Post image for A circular walk in the foothills of The Berwyn Range

A circular walk in the foothills of The Berwyn Range

June 25, 2017 · 6 comments

A 7 mile walk  circular walk  from Llanarmon Dyffryn Ceiriog in North Wales, following a small section of the Upper Ceiriog Way .

Date walked: 9th May 2017

Distance: around 7 miles

Map used: OS Explorer 255 Llangollen and Berwyn

Guide to walks: Walks around the Berwyn Mountains and the Ceiriog valley by David Berry

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I have the impression that the Berwyn Range of hills in north Wales (wrongly lodged in my head as “The Berwyns”, but not mountains IMHO)  are not very well-known.  The wikipedia entry  refers to them as wild and isolated, which might explain why (though they are not especially wild). And I must offer an apology to start with that you are not going to get to know them much better from this post or the next.

Bob and I were booked into The Hand in the middle of the tiny village of Llanarmon.

The Hand at llanarmon Dyffryn Ceiriog, photo courtesy of the owners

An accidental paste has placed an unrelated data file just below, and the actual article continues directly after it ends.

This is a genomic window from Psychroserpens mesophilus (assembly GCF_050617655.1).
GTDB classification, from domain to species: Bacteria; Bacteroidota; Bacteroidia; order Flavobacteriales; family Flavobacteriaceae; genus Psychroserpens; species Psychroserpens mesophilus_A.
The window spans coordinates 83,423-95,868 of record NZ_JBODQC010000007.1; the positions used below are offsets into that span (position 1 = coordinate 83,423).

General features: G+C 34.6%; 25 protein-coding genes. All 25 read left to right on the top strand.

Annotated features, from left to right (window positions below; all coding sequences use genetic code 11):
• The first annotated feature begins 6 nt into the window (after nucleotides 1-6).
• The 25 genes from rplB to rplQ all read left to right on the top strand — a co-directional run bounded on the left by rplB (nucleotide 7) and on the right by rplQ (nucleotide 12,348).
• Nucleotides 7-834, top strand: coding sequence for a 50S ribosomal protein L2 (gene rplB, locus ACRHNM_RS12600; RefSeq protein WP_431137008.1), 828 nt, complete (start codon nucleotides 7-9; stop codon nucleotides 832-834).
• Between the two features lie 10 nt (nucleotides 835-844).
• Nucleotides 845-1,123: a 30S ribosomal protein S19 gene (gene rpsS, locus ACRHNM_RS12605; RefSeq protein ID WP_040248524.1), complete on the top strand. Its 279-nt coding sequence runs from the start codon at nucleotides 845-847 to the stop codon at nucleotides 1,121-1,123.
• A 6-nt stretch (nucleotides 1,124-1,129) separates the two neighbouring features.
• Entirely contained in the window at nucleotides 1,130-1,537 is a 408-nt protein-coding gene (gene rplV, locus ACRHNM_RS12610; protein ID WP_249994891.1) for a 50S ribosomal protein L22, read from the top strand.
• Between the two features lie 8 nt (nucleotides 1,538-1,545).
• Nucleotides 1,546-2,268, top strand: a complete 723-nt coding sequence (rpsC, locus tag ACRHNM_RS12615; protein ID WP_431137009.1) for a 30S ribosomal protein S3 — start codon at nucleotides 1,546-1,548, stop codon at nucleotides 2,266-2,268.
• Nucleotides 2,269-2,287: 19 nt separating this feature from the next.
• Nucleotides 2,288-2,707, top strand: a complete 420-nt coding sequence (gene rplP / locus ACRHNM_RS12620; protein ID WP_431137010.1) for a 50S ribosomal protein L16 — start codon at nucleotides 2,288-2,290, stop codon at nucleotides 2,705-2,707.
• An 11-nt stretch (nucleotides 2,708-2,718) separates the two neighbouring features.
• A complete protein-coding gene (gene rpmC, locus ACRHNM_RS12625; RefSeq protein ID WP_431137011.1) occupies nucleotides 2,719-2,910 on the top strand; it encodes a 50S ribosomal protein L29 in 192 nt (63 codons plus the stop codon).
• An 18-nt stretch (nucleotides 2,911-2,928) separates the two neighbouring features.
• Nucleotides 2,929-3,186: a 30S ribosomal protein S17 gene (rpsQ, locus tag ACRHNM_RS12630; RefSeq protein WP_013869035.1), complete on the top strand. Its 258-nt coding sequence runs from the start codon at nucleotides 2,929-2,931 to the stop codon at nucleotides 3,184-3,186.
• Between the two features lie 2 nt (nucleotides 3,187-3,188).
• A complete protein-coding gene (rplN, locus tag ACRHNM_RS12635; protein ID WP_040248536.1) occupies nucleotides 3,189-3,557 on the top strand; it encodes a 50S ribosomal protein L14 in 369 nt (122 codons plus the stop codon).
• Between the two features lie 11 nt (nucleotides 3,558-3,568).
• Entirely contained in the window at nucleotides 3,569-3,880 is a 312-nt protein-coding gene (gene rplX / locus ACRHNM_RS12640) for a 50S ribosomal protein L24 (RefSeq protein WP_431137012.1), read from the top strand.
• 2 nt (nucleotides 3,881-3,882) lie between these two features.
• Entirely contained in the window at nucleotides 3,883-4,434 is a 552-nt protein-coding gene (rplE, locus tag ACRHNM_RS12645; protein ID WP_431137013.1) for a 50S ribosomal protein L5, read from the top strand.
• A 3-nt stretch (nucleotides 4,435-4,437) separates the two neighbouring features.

Wow, someone likes their polarizing filter – thanks to the owners for the image

The village boasts two pubs, a hall, a church but no shop. To Bobs surprise (but not mine)  it does have a bus service. We had been here quite a few years ago and had stayed at The West Arms Hotel, which stands directly opposite The Hand.  I had chosen it as it is in the Good Food Guide and I confess that I thought that this was where I had booked again for this stay (well, it makes a change form being wrong about my routes). However, I had made a good bargain based on eating at The Hand both nights and we both thought it looked a great place.